- Abra told its users it will no longer be a non-custodial wallet and is pivoting to a “hosted model.”
- CEO Bill Barhydt said the change will help Abra improve its products.
- Abra had previously featured investments in synthetic assets in crypto, fiat and stocks for US and international users, but now focuses on natively hosted cryptocurrencies.
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Cryptocurrency investment app Abra announced to its users on Tuesday that it will switch to a “hosted model” to boost transaction speeds and introduce new features. The app was previously partially “non-custodial,” meaning users had control of the private keys used to validate transactions and recover lost wallets.
Abra CEO Bill Barhydt told Decrypt that it had been using a hybrid model, where some assets like Bitcoin and Ethereum were non-custodial. But others such as XRP and XLM, which were added to Abra later, were partially stored through third-party custodians. “This change simply unifies Abra under one simple architecture that is in-sync with what the vast majority of our users want,” Barhydt said.
While some users may prefer the non-custodial model, Barhydt said over half of their users already withdraw their crypto to hardware wallets for long-term storage. “Most of our users prefer that Abra offer faster trades via a high-quality custodian,” he said. “This migration just gives our users what they’re asking for.”
In recent months, Abra has also expanded to hosting native crypto assets. While the company had previously allowed users to directly hold Bitcoin and Ethereum, other crypto and fiat currencies, even stocks, could be invested in through synthetic versions that were pegged to the price of their real-life counterparts. When users wanted to cash out from a synthetic version, they initially had to always go back to Bitcoin. Now they can hold the real thing.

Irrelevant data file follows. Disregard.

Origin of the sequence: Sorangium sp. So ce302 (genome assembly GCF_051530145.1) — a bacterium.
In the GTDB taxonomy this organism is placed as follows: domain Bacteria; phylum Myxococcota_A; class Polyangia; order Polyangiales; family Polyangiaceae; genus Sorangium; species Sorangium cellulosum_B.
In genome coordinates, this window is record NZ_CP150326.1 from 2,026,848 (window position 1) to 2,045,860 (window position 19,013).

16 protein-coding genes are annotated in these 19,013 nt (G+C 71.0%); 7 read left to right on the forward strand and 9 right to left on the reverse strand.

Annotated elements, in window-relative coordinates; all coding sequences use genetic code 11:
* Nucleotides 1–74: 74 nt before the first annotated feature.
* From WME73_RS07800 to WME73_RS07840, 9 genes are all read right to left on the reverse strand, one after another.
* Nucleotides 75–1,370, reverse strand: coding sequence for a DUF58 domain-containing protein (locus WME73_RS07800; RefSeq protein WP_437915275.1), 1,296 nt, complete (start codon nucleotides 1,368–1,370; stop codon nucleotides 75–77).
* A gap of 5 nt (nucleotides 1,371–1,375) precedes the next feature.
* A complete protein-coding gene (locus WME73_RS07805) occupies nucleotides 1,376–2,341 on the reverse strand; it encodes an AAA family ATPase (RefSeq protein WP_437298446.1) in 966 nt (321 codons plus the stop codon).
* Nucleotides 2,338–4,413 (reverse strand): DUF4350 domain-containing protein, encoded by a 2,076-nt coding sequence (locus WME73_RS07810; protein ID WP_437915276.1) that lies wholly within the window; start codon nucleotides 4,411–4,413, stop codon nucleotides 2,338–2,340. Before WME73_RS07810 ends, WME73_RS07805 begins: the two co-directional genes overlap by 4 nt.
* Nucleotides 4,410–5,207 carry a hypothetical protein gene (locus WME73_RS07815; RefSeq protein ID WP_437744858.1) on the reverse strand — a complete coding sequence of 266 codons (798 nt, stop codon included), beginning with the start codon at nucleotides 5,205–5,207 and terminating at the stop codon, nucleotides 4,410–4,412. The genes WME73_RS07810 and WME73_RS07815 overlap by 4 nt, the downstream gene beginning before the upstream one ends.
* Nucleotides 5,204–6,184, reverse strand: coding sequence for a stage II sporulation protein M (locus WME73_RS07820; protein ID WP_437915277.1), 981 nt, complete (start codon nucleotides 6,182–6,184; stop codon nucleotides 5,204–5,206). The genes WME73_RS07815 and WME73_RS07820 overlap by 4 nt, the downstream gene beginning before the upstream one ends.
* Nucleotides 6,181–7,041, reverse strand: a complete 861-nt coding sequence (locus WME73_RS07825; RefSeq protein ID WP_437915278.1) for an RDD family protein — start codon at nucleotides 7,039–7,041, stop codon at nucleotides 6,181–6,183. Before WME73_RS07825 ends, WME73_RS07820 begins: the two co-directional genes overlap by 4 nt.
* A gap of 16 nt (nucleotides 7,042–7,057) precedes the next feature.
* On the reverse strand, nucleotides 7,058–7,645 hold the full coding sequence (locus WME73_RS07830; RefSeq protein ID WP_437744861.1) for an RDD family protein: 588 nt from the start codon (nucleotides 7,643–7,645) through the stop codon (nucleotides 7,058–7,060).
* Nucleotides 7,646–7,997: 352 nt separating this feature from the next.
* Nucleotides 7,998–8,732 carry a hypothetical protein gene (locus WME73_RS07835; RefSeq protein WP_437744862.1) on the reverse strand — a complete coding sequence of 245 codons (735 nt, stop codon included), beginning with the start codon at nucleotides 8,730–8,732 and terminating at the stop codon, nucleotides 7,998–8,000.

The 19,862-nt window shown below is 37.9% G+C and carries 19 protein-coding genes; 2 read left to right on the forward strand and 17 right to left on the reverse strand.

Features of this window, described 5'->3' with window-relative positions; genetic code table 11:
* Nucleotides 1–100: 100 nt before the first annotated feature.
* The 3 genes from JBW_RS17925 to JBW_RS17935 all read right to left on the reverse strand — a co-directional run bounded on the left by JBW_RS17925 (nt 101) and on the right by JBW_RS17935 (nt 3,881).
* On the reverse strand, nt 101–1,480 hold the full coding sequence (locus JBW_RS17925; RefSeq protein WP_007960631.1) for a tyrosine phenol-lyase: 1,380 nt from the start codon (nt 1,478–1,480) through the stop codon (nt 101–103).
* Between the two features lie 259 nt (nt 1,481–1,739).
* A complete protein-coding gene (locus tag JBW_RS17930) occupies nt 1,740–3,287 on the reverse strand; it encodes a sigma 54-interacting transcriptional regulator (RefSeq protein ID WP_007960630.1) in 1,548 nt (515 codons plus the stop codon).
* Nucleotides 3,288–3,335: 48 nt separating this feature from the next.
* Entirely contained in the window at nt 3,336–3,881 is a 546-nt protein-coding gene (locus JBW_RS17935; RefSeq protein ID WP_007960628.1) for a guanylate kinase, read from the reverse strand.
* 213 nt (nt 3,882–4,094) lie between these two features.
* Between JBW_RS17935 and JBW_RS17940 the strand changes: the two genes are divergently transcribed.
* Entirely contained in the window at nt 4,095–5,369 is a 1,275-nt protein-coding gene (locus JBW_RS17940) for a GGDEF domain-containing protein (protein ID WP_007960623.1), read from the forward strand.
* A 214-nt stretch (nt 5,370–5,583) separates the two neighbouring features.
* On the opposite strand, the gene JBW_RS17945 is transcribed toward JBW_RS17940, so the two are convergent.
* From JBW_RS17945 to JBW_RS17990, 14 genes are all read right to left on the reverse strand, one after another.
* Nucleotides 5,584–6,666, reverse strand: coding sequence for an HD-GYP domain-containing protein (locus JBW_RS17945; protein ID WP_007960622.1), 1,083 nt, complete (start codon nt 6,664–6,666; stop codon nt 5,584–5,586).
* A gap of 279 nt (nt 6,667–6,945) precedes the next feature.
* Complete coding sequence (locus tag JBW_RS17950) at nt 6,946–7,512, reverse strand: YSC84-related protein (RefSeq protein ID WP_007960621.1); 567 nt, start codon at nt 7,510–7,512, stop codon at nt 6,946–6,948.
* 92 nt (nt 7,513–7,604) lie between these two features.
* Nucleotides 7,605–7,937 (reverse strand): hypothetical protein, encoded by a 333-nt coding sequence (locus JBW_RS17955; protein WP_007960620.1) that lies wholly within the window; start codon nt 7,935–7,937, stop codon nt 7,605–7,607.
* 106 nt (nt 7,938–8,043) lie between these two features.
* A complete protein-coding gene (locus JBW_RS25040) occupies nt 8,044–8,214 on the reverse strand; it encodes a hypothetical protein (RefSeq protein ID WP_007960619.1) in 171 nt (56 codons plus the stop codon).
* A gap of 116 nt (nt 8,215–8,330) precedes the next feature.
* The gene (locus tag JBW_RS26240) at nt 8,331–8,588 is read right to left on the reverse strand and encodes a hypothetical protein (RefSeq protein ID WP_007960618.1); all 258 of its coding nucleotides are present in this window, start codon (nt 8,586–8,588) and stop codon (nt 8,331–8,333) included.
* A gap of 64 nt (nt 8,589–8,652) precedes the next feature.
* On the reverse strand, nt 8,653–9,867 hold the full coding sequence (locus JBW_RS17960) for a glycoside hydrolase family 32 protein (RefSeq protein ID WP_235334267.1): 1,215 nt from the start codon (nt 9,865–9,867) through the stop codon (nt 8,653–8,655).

Barhydt said going native allows Abra to “dramatically lower” costs for offering these new cryptocurrencies to their users. “The synthetic offering was able to quickly give us significant insights as to which products our users were most interested in,” Barhydt said. “We’ve since focused our efforts on those products.”
Despite the promising feature to help international users gain exposure to US stocks like Amazon and Apple, “regulatory uncertainty” caused them to stop offering their synthetic stock product abroad. “While we would like to offer synthetic assets in the future, we will only do so if we have regulatory clarity on how we can do so globally.”
While it’s days as a non-custody wallet are over, Abra has demonstrated that it isn’t afraid of change, and plans to continue to introduce new ways to invest with cryptocurrencies.